Below is an open letter to ABC’s Foreign Correspondent by Eulalia Reyes, a Venezuelan activist and Brisbane co-coordinator of the Australia-Venezuela Solidarity Network. It was written in response to March 21 program titled “Venezuela Undercover”.

 ***

As a Venezuelan that has once again had to endure being insulted by you presenting my country as on the brink of disaster and Venezuelans as bring incapable of liberating ourselves from this situation, I am writing to demand respect for my country and its people. 

Foreign Correspondent disappointed with “Venezuela Undercover”, a good-looking but trivial piece of “investigative journalism”.

The 30-minute documentary by reporter Eric Campbell and producer Mike Davis was first screened on ABC on March 21.

It begins by asserting that Venezuela is, today, a “disaster”, though very little in the documentary is offered that might allow the viewer to understand why.

As if the decision to cut the penalty rates of around 700,000 low paid workers in the retail, hospitality and fast food sectors wasn’t enough, restaurant bosses are now opposing any increase to the minimum wage.

According to federal government ministers, Medicare is unsustainable. The aged pension is also unsustainable. The NDIS is unsustainable. Many other social services are unsustainable. However, billions of dollars of tax cuts to big Australian companies are perfectly sustainable.

In the short term, the government will be stealing $5.2 billion from the public purse and handing it over in the form of tax cuts to companies with an annual turnover of up to $50 million. In the medium term the cuts go further and will cost $24 billion.

"The NSW land titles registry's $190 million-a-year revenue stream could soon start flowing towards the Cayman Islands," the Sydney Morning Herald reported on April 3.

A Fairfax Media investigation found that “behind the newly created companies that may house Land and Property Information are an array of foreign players, a mysterious trustee, and business links to tax havens such as Bermuda, the Cayman Islands and the Isle of Man.”

The Socialist Alliance released the following statement on April 7.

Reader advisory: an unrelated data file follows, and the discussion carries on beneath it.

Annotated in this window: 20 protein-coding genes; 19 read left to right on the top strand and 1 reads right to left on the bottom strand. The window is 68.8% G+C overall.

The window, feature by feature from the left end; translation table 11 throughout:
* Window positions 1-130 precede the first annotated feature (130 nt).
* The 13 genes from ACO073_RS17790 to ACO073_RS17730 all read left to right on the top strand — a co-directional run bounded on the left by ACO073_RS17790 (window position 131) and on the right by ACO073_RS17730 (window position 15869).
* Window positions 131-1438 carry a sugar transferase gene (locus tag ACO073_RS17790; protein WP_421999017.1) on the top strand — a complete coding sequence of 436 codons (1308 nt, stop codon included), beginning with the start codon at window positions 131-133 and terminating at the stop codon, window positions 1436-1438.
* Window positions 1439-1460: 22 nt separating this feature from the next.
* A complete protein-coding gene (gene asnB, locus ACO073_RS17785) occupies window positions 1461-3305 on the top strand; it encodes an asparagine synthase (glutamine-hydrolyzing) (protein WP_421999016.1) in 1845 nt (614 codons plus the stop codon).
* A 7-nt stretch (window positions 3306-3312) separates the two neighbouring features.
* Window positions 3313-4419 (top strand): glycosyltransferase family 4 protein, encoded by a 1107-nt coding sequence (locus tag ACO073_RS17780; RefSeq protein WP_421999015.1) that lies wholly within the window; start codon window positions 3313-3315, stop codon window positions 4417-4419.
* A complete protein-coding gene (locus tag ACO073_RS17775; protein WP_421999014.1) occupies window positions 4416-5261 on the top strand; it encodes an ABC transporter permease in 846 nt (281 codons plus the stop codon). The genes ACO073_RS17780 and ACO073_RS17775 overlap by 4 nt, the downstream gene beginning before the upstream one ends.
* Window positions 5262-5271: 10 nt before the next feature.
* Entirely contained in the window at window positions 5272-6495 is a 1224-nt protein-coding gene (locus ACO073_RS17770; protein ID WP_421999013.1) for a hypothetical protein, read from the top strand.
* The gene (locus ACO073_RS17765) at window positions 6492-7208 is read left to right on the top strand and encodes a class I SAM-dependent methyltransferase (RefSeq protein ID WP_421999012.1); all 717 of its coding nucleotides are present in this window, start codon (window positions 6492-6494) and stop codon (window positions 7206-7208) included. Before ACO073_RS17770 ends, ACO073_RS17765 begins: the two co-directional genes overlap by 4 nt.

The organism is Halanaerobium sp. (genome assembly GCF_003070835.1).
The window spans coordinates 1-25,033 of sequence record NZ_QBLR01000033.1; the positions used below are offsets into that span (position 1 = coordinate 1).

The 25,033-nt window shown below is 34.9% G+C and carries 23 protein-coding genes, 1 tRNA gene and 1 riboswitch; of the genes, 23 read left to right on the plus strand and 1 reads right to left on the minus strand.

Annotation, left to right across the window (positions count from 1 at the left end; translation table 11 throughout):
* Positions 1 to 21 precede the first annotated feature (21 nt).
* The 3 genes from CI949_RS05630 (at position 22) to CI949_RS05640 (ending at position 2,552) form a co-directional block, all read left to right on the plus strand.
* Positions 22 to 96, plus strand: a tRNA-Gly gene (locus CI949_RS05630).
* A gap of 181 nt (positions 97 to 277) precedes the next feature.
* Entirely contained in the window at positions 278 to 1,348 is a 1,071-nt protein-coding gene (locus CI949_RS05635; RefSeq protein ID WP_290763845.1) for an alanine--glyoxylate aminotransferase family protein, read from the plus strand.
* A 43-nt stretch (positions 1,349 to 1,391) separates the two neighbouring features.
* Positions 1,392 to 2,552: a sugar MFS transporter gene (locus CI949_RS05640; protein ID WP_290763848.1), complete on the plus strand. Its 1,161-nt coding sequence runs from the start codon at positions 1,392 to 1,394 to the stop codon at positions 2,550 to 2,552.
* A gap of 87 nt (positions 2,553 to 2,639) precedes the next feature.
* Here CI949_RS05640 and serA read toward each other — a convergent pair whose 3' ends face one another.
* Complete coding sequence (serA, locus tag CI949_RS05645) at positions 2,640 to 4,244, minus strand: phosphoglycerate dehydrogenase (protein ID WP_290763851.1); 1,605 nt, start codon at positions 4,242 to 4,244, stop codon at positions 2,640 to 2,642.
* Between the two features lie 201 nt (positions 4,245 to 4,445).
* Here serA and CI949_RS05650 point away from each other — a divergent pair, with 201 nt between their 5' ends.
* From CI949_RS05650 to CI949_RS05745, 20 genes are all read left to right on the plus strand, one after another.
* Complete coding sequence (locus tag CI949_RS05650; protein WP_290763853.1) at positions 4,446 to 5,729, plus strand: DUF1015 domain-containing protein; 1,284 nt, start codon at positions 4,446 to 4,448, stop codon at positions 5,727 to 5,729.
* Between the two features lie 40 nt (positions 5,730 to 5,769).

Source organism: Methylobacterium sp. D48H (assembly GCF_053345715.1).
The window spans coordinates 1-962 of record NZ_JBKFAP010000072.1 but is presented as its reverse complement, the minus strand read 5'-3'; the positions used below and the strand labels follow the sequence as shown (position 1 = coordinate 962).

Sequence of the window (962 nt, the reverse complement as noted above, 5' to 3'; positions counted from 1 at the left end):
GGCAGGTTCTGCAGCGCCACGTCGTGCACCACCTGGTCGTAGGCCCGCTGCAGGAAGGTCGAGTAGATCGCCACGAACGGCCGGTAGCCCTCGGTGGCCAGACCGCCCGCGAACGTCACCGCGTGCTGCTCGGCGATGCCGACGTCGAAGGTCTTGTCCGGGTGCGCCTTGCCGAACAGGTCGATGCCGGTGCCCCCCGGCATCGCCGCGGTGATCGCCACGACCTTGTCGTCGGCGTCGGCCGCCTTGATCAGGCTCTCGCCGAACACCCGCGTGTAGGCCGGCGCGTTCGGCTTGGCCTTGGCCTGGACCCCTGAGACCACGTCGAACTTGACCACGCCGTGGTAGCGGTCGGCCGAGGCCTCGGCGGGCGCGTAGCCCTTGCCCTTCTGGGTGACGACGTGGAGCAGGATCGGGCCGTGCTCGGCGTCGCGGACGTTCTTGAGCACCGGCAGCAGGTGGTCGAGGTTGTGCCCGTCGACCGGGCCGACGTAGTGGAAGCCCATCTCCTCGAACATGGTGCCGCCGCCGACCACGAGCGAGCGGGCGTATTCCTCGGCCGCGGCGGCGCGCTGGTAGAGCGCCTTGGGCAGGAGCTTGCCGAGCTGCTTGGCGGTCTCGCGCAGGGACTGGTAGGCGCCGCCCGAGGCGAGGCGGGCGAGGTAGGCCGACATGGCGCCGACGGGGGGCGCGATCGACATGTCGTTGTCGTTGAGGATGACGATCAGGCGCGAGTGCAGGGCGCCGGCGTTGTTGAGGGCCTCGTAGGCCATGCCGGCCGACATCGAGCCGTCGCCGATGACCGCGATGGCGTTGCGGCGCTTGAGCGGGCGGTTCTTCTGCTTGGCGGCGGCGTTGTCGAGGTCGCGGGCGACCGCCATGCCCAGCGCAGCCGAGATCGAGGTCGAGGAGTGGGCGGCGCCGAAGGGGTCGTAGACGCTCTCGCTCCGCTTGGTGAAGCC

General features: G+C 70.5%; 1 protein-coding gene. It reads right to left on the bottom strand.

* * *

Socialist Alliance condemns the unilateral use of force by US President Donald Trump against Syria on April 7. 

The pretext for Trump's missile attack was a deadly chemical attack on civilians, which the US has blamed on the Bashaaar al Assad regime, rather than await the outcome of an investigation into who was responsible.

As immigration minister Peter Dutton and Prime Minister Malcolm Turnbull boast in front of a wall of Australian flags about how they have stopped the boats and saved lives at sea, the Australian Navy is turning boats back to danger.

US immigration officials have admitted it is possible that no one from the Manus Island and Nauru detention centres will be resettled in the US. Meanwhile, Australian border force officers have been ramping up deportations on Manus Island.

If we apply for a loan, we are subject to financial interrogation and if it looks like we will not be able to repay it the lender will not take the risk. It is reasonable to assume the same strict conditions apply when mining companies wish to buy or lease our land.

Western Australia Premier Mark McGowan fronted the media on April 6 with the news that the state’s economy is in a turmoil not seen since the Great Depression of the 1930s.

The recently elected Labor government has warned that its first budget will be “tough and uncompromising”, though tough and uncompromising to whom is yet to be seen.

The National Union of Students organised national actions for Free Education and against staff cuts and fee hikes on March 23. I was at the action and it made me reflect on Germany's free education.